Like the Secure Act of 2020, which “was the most important and far-reaching retirement saving legislation since the Pension Protection Act of 2006,” Secure Act 2.0 “is in that same tradition,” Andrew Biggs, Resident Scholar at the American Enterprise Institute, told the lawmakers.

The bill’s “worthy improvements,” Biggs said, include expanding automatic enrollment in 401(k) plans to all new employees, increase tax incentives to employers who offer retirement plans, and “expand retirees ability to convert their 401(k) balances to an annuity that offers benefits for life.”

Secure 2.0, he continued, would also open up multiple employer plans to nonprofits who offer 403(b) plans as well as simplify reporting requirements for small businesses.

While another positive aspect of the bill is that it would establish a new database of lost retirement accounts, Biggs said he’s wary of the bill’s plan that the Pension Benefit Guaranty Corp. hold lost accounts and invest the balances in U.S. Treasury bonds.

“Private entities have greater experience as account administrators,” Biggs told the lawmakers. “Moreover, given that many lost accounts are from young employees and may sit for years before being claimed, I would prefer to see these accounts remain invested in a retirement-appropriate portfolio mix of stocks and bonds that could grow over time. This would cost more initially but would bring benefits to savers over time.”

Aliya Robinson, senior vice president of Retirement and Compensation Policy at the ERISA Industry Committee, or ERIC, in Washington, told ThinkAdvisor Thursday in an email that positive aspects of Secure Act 2.0 are the “matching contributions for student loan payments, expanding the self-corrections process, consolidating notice requirements, increasing the required minimum distribution (RMD) age [to 75], increasing catch-up limits in plans, clarifying the recovery process for retirement plan overpayments, and creating a pension registry.”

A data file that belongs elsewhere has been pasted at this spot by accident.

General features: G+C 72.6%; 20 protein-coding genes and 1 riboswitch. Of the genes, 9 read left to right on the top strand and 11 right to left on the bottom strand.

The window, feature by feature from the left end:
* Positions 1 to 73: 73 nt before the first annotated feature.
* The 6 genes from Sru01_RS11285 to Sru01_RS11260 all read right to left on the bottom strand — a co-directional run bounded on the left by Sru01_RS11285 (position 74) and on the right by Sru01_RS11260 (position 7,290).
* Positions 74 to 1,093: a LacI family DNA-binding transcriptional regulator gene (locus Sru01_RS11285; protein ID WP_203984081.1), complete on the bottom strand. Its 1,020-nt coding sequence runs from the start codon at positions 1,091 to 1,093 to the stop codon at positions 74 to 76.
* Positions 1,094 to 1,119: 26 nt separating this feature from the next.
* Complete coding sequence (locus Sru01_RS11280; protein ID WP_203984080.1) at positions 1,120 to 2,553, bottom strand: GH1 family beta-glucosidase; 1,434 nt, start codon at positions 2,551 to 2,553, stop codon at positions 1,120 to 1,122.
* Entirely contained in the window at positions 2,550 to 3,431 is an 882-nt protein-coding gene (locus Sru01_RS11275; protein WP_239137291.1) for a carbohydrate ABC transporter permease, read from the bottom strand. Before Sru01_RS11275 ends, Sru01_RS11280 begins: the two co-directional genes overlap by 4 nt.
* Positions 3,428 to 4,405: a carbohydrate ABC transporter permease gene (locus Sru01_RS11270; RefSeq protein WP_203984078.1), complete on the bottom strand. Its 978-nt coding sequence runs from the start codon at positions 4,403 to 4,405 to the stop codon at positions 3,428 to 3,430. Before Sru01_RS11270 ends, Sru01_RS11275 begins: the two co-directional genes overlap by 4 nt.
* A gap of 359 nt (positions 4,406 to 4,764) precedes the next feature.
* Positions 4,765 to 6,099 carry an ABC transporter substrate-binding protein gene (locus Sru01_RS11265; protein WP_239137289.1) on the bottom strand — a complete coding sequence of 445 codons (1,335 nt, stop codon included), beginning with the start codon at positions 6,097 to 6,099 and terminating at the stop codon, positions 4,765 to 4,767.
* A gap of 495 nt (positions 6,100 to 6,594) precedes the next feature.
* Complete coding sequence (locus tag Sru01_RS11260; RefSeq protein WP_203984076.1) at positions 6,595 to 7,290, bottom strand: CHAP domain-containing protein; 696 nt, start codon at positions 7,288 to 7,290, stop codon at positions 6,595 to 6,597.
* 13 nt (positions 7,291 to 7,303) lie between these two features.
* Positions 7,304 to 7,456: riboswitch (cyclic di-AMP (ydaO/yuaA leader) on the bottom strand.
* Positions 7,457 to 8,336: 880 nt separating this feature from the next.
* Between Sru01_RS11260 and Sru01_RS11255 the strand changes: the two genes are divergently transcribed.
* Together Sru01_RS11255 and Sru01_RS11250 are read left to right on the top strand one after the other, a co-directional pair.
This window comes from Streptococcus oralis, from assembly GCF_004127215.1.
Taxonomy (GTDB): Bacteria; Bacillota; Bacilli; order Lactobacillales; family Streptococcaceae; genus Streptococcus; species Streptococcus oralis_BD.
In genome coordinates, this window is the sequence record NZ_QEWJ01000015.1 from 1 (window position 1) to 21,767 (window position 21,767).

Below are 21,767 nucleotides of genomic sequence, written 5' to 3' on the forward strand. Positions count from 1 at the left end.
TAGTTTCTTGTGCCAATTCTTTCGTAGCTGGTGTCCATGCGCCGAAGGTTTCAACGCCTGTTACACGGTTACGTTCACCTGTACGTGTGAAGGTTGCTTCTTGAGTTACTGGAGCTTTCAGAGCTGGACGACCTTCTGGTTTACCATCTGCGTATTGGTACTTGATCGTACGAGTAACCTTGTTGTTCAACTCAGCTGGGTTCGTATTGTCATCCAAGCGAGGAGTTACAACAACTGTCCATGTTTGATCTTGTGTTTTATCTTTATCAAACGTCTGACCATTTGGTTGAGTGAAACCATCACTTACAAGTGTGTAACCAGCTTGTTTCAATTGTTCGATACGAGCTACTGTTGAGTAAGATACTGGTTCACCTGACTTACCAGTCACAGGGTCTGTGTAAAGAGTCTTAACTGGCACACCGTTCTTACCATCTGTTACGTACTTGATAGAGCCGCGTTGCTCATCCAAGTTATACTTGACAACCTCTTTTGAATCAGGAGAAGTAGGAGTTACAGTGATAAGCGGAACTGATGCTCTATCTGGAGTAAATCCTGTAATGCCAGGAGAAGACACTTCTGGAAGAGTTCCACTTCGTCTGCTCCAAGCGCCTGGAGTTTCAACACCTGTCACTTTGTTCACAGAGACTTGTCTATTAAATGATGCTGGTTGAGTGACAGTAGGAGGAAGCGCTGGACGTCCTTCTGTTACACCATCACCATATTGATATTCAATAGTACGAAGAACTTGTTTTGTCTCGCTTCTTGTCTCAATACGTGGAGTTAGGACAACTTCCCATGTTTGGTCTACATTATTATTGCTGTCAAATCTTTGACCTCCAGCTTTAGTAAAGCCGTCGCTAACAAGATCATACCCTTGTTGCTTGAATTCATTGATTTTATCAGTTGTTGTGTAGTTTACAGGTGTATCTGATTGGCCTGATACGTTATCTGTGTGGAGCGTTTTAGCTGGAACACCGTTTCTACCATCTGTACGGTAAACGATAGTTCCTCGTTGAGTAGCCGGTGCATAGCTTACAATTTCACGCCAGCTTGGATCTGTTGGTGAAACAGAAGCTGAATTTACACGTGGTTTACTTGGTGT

However, Robinson said one area of concern in the bill pertains to electronic delivery.

Secure Act 2.0 “rolls back final DOL rules issued on electronic delivery by requiring plan sponsors to deliver at least one paper quarterly benefit statement per year for defined contribution plans. Not only does this provision impose an annual paper disclosure that is not required by the regulation, but it also requires a disclosure that contains individualized information and can often exceed several pages.”

If Congress decides that an annual disclosure is necessary, Robinson continued, “we urge them to consider a short and generic notice — i.e., a ‘postcard notice’ — which can be provided more easily and quickly than a benefit statement.”

Paul Richman, chief government and political affairs officer at the Insured Retirement Institute, added in a statement that IRI remains “optimistic” that the House will act on bipartisan retirement legislation, which includes Secure Act 2.0, this year.